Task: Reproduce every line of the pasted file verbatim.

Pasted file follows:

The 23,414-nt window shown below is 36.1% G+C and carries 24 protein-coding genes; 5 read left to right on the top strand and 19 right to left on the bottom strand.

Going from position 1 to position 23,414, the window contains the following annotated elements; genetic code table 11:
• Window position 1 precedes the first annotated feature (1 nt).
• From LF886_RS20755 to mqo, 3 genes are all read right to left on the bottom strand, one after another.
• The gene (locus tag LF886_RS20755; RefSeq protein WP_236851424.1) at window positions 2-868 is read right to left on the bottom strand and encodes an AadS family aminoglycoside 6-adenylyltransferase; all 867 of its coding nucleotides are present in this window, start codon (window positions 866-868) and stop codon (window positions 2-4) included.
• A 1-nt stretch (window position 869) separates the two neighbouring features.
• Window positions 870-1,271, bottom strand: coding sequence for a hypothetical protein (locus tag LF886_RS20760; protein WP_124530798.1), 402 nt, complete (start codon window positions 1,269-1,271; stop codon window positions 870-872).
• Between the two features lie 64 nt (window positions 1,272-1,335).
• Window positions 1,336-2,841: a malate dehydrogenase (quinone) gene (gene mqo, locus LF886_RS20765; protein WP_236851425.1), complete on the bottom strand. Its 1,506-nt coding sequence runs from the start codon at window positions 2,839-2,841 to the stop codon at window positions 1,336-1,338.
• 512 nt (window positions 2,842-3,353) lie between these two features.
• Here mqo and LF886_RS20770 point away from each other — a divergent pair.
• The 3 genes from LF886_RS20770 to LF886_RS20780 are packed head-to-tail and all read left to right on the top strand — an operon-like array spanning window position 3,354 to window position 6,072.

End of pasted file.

The 23,414-nt window shown below is 36.1% G+C and carries 24 protein-coding genes; 5 read left to right on the top strand and 19 right to left on the bottom strand.

Going from position 1 to position 23,414, the window contains the following annotated elements; genetic code table 11:
• Window position 1 precedes the first annotated feature (1 nt).
• From LF886_RS20755 to mqo, 3 genes are all read right to left on the bottom strand, one after another.
• The gene (locus tag LF886_RS20755; RefSeq protein WP_236851424.1) at window positions 2-868 is read right to left on the bottom strand and encodes an AadS family aminoglycoside 6-adenylyltransferase; all 867 of its coding nucleotides are present in this window, start codon (window positions 866-868) and stop codon (window positions 2-4) included.
• A 1-nt stretch (window position 869) separates the two neighbouring features.
• Window positions 870-1,271, bottom strand: coding sequence for a hypothetical protein (locus tag LF886_RS20760; protein WP_124530798.1), 402 nt, complete (start codon window positions 1,269-1,271; stop codon window positions 870-872).
• Between the two features lie 64 nt (window positions 1,272-1,335).
• Window positions 1,336-2,841: a malate dehydrogenase (quinone) gene (gene mqo, locus LF886_RS20765; protein WP_236851425.1), complete on the bottom strand. Its 1,506-nt coding sequence runs from the start codon at window positions 2,839-2,841 to the stop codon at window positions 1,336-1,338.
• 512 nt (window positions 2,842-3,353) lie between these two features.
• Here mqo and LF886_RS20770 point away from each other — a divergent pair.
• The 3 genes from LF886_RS20770 to LF886_RS20780 are packed head-to-tail and all read left to right on the top strand — an operon-like array spanning window position 3,354 to window position 6,072.